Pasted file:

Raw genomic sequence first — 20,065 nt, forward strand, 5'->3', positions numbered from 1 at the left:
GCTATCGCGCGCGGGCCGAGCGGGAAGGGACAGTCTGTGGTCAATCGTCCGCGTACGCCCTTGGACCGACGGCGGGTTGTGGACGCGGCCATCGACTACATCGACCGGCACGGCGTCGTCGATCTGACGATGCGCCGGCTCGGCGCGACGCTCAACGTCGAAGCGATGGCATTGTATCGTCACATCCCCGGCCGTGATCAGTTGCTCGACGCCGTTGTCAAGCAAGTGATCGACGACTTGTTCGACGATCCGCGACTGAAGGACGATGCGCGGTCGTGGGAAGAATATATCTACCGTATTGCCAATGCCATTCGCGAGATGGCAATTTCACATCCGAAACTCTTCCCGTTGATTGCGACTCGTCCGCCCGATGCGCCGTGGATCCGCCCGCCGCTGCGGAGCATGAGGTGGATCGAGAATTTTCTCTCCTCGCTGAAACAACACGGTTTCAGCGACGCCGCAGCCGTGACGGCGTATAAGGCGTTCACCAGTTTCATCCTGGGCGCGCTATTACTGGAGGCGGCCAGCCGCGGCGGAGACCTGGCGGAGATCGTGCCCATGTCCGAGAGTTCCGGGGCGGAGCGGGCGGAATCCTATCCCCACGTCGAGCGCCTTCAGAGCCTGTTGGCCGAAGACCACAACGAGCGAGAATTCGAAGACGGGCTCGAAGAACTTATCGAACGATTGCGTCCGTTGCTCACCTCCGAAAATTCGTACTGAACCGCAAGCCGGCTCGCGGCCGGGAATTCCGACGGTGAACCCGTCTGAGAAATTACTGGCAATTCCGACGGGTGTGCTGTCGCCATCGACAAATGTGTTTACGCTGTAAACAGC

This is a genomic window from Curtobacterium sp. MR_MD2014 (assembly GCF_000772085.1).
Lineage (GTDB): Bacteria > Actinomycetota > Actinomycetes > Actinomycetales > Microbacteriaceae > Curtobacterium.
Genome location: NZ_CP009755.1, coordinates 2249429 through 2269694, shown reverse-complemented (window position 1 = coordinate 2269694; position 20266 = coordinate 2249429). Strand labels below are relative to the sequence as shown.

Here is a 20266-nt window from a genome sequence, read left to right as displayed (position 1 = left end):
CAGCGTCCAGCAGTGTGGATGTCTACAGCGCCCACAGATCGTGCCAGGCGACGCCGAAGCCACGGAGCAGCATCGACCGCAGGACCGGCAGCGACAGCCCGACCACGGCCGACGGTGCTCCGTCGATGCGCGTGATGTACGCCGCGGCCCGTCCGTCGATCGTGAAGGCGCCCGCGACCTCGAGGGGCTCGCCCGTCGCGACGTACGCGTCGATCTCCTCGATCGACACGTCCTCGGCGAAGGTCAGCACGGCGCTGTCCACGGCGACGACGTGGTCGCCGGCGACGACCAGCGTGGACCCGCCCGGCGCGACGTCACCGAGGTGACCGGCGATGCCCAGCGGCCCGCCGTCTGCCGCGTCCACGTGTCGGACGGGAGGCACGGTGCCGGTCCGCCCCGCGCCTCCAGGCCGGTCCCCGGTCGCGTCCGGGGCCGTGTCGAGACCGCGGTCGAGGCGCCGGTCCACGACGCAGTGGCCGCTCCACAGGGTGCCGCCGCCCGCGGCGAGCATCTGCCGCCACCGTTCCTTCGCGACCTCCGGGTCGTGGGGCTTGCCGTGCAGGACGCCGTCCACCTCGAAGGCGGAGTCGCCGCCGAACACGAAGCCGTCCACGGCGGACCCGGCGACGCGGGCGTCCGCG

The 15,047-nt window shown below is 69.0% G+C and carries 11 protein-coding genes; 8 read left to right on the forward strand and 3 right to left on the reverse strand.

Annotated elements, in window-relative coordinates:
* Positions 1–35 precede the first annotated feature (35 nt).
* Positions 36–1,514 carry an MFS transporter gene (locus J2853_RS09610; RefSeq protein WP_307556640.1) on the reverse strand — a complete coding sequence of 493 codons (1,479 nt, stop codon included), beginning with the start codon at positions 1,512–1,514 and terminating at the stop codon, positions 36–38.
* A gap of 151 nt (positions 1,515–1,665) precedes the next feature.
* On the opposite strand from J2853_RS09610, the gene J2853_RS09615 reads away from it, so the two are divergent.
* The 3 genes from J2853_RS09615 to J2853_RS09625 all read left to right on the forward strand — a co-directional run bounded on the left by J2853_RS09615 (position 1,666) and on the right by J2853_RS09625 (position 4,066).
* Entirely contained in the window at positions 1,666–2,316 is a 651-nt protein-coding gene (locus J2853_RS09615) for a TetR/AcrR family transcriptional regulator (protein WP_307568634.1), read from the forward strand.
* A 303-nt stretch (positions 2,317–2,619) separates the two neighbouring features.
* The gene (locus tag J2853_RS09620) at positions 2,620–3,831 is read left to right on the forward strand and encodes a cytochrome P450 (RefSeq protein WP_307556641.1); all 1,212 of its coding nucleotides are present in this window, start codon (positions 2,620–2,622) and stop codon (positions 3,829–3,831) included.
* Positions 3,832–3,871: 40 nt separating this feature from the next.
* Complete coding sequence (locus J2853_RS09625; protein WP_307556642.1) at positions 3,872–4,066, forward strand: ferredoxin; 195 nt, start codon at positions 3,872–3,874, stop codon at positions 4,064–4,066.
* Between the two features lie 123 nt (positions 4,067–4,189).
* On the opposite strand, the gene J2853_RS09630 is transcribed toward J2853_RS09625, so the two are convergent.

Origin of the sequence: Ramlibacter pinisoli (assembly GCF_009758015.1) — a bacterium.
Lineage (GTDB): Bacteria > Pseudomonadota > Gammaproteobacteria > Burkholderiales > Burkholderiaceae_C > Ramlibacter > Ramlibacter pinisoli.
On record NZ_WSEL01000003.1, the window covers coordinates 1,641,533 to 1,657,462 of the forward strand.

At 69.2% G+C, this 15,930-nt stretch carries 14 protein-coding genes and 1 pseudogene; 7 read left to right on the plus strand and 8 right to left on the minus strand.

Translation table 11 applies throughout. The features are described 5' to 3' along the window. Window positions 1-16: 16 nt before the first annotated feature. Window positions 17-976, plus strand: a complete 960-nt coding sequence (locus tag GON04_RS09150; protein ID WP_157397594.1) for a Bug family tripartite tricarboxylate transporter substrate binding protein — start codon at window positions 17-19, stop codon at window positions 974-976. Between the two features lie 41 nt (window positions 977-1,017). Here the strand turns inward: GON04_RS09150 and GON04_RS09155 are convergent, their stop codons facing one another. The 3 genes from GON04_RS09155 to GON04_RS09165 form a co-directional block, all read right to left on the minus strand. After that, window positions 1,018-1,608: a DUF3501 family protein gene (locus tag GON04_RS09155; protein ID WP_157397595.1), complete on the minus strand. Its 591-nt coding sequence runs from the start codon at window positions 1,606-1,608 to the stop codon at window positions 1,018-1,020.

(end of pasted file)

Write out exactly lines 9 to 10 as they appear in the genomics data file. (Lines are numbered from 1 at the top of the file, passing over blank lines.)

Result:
Annotated elements, in window-relative coordinates:
* Positions 1–35 precede the first annotated feature (35 nt).